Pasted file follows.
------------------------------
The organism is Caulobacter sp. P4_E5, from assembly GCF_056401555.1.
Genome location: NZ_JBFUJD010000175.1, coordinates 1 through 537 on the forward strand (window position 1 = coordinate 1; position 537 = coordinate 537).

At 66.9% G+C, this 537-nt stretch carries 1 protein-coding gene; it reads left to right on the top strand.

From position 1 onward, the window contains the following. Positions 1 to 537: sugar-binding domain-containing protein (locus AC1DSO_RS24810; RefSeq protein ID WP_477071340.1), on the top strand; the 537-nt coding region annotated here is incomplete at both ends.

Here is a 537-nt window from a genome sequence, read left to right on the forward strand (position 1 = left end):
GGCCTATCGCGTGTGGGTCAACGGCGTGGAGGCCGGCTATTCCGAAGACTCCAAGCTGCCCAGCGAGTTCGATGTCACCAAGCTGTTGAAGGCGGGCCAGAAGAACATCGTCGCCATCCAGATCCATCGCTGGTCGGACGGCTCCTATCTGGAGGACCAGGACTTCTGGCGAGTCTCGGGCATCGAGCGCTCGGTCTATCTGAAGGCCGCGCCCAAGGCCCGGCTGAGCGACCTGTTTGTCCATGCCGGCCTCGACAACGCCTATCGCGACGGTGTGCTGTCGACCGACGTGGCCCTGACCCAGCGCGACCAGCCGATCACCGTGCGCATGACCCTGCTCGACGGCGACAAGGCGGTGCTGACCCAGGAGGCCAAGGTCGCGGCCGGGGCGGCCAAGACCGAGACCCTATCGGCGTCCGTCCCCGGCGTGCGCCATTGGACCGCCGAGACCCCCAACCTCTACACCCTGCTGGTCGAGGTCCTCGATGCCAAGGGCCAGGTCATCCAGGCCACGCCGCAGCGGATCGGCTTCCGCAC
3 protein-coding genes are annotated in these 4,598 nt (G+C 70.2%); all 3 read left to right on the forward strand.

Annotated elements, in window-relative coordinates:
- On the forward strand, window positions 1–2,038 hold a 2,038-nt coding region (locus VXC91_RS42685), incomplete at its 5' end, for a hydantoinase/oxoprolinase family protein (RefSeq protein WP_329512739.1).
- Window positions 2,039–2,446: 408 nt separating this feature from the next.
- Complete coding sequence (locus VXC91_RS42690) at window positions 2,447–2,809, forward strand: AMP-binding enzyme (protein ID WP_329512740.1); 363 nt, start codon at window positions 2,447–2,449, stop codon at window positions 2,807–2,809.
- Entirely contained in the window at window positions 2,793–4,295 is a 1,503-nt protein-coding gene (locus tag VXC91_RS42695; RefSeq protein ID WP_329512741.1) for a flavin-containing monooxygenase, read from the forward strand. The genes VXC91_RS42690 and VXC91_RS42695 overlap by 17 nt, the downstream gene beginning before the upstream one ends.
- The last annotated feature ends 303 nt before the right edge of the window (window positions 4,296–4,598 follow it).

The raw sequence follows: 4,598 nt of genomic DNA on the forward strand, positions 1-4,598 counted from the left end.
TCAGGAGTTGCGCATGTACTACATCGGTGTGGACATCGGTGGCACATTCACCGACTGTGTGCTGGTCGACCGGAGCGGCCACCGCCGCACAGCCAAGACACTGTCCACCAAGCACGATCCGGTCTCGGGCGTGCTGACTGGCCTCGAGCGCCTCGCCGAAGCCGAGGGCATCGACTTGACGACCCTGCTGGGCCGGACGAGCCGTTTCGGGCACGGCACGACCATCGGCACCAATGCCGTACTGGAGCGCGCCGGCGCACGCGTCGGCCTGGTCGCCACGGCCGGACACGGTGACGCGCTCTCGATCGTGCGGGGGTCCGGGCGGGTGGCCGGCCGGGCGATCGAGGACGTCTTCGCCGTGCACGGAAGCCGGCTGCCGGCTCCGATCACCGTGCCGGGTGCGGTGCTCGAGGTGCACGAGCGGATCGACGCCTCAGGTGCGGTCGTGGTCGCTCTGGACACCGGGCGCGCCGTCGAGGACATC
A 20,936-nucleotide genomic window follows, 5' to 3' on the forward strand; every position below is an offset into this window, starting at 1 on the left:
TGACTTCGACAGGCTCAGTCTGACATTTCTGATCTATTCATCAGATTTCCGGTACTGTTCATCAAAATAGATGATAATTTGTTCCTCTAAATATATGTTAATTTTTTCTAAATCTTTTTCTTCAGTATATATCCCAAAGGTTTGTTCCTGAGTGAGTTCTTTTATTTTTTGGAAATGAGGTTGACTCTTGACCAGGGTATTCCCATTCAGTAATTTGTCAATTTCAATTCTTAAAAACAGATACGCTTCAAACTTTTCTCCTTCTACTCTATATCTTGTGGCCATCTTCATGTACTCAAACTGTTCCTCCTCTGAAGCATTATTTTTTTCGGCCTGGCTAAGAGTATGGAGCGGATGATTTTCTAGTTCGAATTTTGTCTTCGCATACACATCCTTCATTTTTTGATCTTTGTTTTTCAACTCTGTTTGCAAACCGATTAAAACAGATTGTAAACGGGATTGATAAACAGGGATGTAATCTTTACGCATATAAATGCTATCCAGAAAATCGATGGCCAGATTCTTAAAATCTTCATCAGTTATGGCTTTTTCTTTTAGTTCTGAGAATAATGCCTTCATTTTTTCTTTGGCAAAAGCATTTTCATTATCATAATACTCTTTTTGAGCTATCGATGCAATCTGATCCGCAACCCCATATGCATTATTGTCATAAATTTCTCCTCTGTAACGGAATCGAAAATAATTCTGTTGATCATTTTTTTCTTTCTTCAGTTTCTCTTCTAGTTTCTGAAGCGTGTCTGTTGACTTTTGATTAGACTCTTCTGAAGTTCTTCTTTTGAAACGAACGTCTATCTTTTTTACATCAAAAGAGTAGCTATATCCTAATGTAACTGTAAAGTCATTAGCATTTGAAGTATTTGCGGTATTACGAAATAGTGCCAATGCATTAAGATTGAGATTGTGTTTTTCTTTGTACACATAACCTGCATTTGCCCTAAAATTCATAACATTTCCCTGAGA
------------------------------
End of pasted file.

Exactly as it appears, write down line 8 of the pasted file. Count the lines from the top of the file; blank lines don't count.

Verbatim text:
Annotated elements, in window-relative coordinates: